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How long do you need to let wax dry before scraping?

post #1 of 16
Thread Starter 

I wanted to start another thread on this instead of ask in where it was first mentioned.  Dominator Tom said one should wait at least 3 hours before scraping a hot wax job.  I'm curious as to if there is any research or science to support this.  It seems to me that the wax hardens a lot quicker than that, and even deep in the pores I have a hard time believing that it is still doing anything at the molecular level after maybe an hour (or even less.)

post #2 of 16

Your statement is only partially correct with regards to cure time.  3 hours is for the base renews and I think the zooms.  Bullet is 15-30 minutes so it depends on the wax.

 

I don't understand why but what I do know, is when I've only let zoom wax cure for 30 minutes, I ended up with a dull finish and skis, possibly only in my head, that didn't seem the fast.  When I let them sit overnight, it looks and feels great.  They have the just been buff luster instead of being dull and hazy.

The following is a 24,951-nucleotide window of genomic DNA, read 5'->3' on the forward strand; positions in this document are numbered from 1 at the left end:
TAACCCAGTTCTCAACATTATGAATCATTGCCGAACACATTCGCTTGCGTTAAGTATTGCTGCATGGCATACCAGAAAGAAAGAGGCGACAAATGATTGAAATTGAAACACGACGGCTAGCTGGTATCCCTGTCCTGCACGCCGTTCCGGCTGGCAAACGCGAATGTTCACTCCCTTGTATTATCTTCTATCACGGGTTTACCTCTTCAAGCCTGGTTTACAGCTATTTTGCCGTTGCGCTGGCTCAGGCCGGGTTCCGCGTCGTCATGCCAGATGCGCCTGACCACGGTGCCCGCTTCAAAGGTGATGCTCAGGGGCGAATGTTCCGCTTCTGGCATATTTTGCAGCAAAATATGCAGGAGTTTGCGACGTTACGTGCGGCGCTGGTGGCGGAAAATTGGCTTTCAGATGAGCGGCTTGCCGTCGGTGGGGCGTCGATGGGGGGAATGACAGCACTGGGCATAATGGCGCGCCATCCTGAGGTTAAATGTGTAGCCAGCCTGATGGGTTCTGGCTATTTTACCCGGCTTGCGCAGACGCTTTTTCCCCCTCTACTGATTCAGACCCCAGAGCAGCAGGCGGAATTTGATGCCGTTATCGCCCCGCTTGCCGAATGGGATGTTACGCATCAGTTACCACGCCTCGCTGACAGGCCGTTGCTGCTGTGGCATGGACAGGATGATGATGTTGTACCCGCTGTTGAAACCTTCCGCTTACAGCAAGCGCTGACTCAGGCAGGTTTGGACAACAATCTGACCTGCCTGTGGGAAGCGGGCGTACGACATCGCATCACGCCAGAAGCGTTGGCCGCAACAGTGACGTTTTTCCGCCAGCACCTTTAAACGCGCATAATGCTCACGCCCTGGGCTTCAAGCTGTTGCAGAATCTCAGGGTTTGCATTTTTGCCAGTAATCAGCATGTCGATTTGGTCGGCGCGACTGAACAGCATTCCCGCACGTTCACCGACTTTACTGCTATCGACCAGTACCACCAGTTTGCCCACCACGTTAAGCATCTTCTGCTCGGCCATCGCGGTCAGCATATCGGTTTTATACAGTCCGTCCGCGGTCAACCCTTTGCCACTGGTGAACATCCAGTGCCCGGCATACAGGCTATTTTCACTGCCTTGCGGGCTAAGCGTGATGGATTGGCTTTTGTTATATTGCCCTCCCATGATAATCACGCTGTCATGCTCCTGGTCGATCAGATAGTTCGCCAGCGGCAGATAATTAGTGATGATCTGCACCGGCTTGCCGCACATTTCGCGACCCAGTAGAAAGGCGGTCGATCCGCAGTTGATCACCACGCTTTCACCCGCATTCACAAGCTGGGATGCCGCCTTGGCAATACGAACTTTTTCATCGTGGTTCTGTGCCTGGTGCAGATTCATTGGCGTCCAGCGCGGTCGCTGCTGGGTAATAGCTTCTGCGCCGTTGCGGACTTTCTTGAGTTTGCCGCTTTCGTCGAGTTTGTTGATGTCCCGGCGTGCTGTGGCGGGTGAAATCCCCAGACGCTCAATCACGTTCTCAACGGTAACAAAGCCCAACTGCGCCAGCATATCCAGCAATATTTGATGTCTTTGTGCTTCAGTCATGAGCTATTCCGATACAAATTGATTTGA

I think of it like epoxy curing.  It might be dry to the touch and at room temp, but that doesn't mean that it will hold. 

 

If you are pressed for time, rub it on using something like Ray's Way.

post #3 of 16
The times I mention below presume the cooling cycle after waxing is always done at room temperature.

I scrape hard waxes within half an hour because I'm not looking for penetration of the wax as much as its presence. Scrapping it early means it cuts off, rather than chips off. The brush polishes, removes any excess wax and burnishes what is left into the structure. In my case I'm using TOKO Blue when I use these measures. I use a cheese grater to break it up and put it on the skis. The particles are small enough that they melt without flying off like dripped cold wax does when you iron it. This method is mostly just for racing.

Any blend this is less than 50 percent blue can be left longer than the 30 minutes without the chipping. For recreational waxing, I rarely go more than 50 percent blue. Around here, I usually wax Red. It is universally good here except for when it is really cold.